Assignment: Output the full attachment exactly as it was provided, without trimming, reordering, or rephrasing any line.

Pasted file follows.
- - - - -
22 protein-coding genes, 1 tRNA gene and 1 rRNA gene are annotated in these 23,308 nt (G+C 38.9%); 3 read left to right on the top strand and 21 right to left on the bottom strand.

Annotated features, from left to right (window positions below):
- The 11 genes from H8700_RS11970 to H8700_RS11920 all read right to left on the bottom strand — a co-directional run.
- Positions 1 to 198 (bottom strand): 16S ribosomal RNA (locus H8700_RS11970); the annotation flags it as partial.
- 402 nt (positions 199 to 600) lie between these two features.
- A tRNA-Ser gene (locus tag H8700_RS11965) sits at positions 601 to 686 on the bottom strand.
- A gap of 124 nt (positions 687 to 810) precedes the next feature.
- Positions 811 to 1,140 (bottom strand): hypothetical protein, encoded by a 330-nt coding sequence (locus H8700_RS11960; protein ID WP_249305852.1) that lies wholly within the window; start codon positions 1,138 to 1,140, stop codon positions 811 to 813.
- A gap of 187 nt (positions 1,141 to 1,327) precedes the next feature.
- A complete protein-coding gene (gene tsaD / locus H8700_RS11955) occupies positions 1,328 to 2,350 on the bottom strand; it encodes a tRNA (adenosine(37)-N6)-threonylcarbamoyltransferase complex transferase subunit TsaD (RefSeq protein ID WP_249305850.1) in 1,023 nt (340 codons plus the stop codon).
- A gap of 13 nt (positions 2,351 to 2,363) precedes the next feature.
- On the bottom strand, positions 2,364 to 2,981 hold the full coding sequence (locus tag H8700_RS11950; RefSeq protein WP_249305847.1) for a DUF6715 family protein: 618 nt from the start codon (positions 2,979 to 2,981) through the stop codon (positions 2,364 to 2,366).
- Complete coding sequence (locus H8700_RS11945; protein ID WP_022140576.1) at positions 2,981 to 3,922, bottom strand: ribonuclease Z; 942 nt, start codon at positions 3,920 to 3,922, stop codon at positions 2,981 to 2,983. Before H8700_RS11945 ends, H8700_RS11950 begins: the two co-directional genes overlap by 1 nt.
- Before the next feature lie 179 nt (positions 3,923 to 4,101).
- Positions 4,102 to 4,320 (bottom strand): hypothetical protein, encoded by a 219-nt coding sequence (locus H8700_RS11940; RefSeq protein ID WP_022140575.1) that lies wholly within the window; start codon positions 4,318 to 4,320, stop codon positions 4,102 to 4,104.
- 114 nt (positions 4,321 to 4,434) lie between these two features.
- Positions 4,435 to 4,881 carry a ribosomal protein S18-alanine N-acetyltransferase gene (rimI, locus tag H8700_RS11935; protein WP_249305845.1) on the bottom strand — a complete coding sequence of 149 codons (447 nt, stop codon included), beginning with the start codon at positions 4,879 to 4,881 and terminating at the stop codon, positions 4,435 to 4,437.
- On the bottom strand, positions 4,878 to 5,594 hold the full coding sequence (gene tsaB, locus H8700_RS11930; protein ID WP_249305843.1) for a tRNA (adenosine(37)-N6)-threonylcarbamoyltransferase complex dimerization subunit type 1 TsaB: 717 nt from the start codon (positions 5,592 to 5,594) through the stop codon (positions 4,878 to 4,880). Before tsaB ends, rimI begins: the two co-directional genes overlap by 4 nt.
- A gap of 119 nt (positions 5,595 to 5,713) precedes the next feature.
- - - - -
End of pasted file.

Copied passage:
22 protein-coding genes, 1 tRNA gene and 1 rRNA gene are annotated in these 23,308 nt (G+C 38.9%); 3 read left to right on the top strand and 21 right to left on the bottom strand.

Annotated features, from left to right (window positions below):
- The 11 genes from H8700_RS11970 to H8700_RS11920 all read right to left on the bottom strand — a co-directional run.
- Positions 1 to 198 (bottom strand): 16S ribosomal RNA (locus H8700_RS11970); the annotation flags it as partial.
- 402 nt (positions 199 to 600) lie between these two features.
- A tRNA-Ser gene (locus tag H8700_RS11965) sits at positions 601 to 686 on the bottom strand.
- A gap of 124 nt (positions 687 to 810) precedes the next feature.
- Positions 811 to 1,140 (bottom strand): hypothetical protein, encoded by a 330-nt coding sequence (locus H8700_RS11960; protein ID WP_249305852.1) that lies wholly within the window; start codon positions 1,138 to 1,140, stop codon positions 811 to 813.
- A gap of 187 nt (positions 1,141 to 1,327) precedes the next feature.
- A complete protein-coding gene (gene tsaD / locus H8700_RS11955) occupies positions 1,328 to 2,350 on the bottom strand; it encodes a tRNA (adenosine(37)-N6)-threonylcarbamoyltransferase complex transferase subunit TsaD (RefSeq protein ID WP_249305850.1) in 1,023 nt (340 codons plus the stop codon).
- A gap of 13 nt (positions 2,351 to 2,363) precedes the next feature.
- On the bottom strand, positions 2,364 to 2,981 hold the full coding sequence (locus tag H8700_RS11950; RefSeq protein WP_249305847.1) for a DUF6715 family protein: 618 nt from the start codon (positions 2,979 to 2,981) through the stop codon (positions 2,364 to 2,366).
- Complete coding sequence (locus H8700_RS11945; protein ID WP_022140576.1) at positions 2,981 to 3,922, bottom strand: ribonuclease Z; 942 nt, start codon at positions 3,920 to 3,922, stop codon at positions 2,981 to 2,983. Before H8700_RS11945 ends, H8700_RS11950 begins: the two co-directional genes overlap by 1 nt.
- Before the next feature lie 179 nt (positions 3,923 to 4,101).
- Positions 4,102 to 4,320 (bottom strand): hypothetical protein, encoded by a 219-nt coding sequence (locus H8700_RS11940; RefSeq protein ID WP_022140575.1) that lies wholly within the window; start codon positions 4,318 to 4,320, stop codon positions 4,102 to 4,104.
- 114 nt (positions 4,321 to 4,434) lie between these two features.
- Positions 4,435 to 4,881 carry a ribosomal protein S18-alanine N-acetyltransferase gene (rimI, locus tag H8700_RS11935; protein WP_249305845.1) on the bottom strand — a complete coding sequence of 149 codons (447 nt, stop codon included), beginning with the start codon at positions 4,879 to 4,881 and terminating at the stop codon, positions 4,435 to 4,437.
- On the bottom strand, positions 4,878 to 5,594 hold the full coding sequence (gene tsaB, locus H8700_RS11930; protein ID WP_249305843.1) for a tRNA (adenosine(37)-N6)-threonylcarbamoyltransferase complex dimerization subunit type 1 TsaB: 717 nt from the start codon (positions 5,592 to 5,594) through the stop codon (positions 4,878 to 4,880). Before tsaB ends, rimI begins: the two co-directional genes overlap by 4 nt.
- A gap of 119 nt (positions 5,595 to 5,713) precedes the next feature.